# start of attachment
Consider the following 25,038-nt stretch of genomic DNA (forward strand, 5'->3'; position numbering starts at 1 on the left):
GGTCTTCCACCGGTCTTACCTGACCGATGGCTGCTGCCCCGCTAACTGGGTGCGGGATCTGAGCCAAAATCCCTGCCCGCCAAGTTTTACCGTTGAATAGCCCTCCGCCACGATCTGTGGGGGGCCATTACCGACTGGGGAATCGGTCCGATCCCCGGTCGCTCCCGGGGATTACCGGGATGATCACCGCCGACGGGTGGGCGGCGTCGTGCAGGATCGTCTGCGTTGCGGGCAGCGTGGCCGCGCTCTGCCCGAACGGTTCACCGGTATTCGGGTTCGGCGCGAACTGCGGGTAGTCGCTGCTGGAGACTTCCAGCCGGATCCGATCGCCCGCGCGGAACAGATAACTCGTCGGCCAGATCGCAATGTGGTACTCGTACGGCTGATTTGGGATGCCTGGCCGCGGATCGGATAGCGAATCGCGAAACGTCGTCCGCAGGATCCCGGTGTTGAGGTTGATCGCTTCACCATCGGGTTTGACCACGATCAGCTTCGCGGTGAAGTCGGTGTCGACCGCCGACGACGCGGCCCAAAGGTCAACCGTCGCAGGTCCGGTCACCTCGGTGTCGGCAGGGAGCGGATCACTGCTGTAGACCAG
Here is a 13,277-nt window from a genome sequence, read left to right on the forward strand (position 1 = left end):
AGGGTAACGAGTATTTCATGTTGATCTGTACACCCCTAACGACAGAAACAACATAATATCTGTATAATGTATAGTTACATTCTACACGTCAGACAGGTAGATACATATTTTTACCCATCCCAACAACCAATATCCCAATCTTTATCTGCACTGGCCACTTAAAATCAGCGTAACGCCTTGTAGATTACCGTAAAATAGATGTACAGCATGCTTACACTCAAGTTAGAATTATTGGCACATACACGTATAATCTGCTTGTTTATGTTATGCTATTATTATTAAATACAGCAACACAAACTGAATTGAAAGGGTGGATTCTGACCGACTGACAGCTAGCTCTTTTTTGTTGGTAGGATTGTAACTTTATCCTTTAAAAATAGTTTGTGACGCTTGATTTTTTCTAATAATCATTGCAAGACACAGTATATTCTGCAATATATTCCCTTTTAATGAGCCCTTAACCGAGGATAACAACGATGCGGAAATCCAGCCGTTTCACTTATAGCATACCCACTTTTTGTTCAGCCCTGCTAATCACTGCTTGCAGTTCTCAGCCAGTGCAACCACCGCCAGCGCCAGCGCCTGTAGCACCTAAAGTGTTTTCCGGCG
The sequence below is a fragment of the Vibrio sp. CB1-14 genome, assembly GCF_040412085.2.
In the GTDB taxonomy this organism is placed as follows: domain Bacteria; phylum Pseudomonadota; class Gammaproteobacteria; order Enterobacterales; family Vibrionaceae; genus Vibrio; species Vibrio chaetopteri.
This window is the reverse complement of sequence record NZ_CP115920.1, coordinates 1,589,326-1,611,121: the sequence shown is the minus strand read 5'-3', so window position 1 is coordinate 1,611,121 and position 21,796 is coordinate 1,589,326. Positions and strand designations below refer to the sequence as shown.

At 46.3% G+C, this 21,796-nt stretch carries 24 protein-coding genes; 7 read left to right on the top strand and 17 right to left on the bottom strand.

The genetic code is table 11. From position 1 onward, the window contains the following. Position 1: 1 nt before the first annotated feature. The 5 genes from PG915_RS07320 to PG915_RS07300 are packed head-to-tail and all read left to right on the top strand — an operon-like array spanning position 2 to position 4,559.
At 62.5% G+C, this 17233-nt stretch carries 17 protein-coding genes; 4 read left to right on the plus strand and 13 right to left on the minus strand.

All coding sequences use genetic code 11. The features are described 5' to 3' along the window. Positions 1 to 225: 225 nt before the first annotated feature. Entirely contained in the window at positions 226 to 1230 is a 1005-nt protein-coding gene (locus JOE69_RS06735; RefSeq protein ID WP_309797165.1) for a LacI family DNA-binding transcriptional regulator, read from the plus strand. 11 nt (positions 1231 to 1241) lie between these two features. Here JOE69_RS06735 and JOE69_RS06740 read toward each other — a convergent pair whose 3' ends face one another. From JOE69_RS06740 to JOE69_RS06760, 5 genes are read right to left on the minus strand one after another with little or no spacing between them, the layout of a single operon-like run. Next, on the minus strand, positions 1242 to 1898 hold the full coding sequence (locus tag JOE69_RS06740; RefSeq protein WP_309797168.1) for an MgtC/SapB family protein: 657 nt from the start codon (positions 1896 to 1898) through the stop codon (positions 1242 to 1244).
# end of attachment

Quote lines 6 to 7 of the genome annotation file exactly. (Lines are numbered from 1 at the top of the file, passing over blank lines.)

In the GTDB taxonomy this organism is placed as follows: domain Bacteria; phylum Pseudomonadota; class Gammaproteobacteria; order Enterobacterales; family Vibrionaceae; genus Vibrio; species Vibrio chaetopteri.
This window is the reverse complement of sequence record NZ_CP115920.1, coordinates 1,589,326-1,611,121: the sequence shown is the minus strand read 5'-3', so window position 1 is coordinate 1,611,121 and position 21,796 is coordinate 1,589,326. Positions and strand designations below refer to the sequence as shown.